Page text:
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Human Capital Development, War and Foreign Direct Investment in Sub-Saharan Africa

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  • Adil Suliman
  • Andre Varella Mollick

Abstract

The authors use a panel data fixed effect model to identify the determinants of foreign direct investment (FDI) for a large sample of 29 sub-Saharan African countries from 1980 to 2003. They test whether human capital development, defined by either literacy rates or economic freedom, and the incidence of war affect FDI flows to these countries. Combining these explanatory variables to several widely used control variables, it was found that the literacy rate (human capital), freedom (political rights and civil rights) and the incidence of war are important FDI determinants. The results confirm our expected signs: FDI inflows respond positively to the literacy rate and to improvements in political rights and civil liberties; war events, by contrast, exert strong negative effects on FDI. For robustness, the model is estimated for religious groupings of sub-Saharan African countries.

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Bibliographic Info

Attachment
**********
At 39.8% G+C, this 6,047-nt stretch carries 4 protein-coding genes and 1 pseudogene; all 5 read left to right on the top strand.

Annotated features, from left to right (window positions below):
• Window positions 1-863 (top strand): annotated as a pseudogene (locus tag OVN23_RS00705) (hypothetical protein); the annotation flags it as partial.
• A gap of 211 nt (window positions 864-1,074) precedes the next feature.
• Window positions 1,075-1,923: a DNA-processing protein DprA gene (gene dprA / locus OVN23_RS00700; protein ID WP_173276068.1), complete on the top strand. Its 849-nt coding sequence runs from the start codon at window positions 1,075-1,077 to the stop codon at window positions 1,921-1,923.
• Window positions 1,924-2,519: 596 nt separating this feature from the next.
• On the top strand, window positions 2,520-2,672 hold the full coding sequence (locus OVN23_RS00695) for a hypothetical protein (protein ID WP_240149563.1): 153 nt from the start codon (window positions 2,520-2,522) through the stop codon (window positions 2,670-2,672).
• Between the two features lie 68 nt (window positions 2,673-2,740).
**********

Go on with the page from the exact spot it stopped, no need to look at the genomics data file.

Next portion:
Article provided by Taylor & Francis Journals in its journal Oxford Development Studies.

Volume (Year): 37 (2009)
Issue (Month): 1 ()
Pages: 47-61

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Handle: RePEc:taf:oxdevs:v:37:y:2009:i:1:p:47-61

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Cited by:
  1. Akpan Uduak & Isihak Salisu & Asongu Simplice, 2014. "Determinants of Foreign Direct Investment in Fast-Growing Economies: A Study of BRICS and MINT," Working Papers 14/002, African Governance and Development Institute..
  2. Antonakakis, Nikolaos & Tondl, Gabriele, 2012. "Do determinants of FDI to developing countries differ among OECD investors? Insights from Bayesian model averaging," Discussion Papers 1/12, Europa-Kolleg Hamburg, Institute for European Integration.

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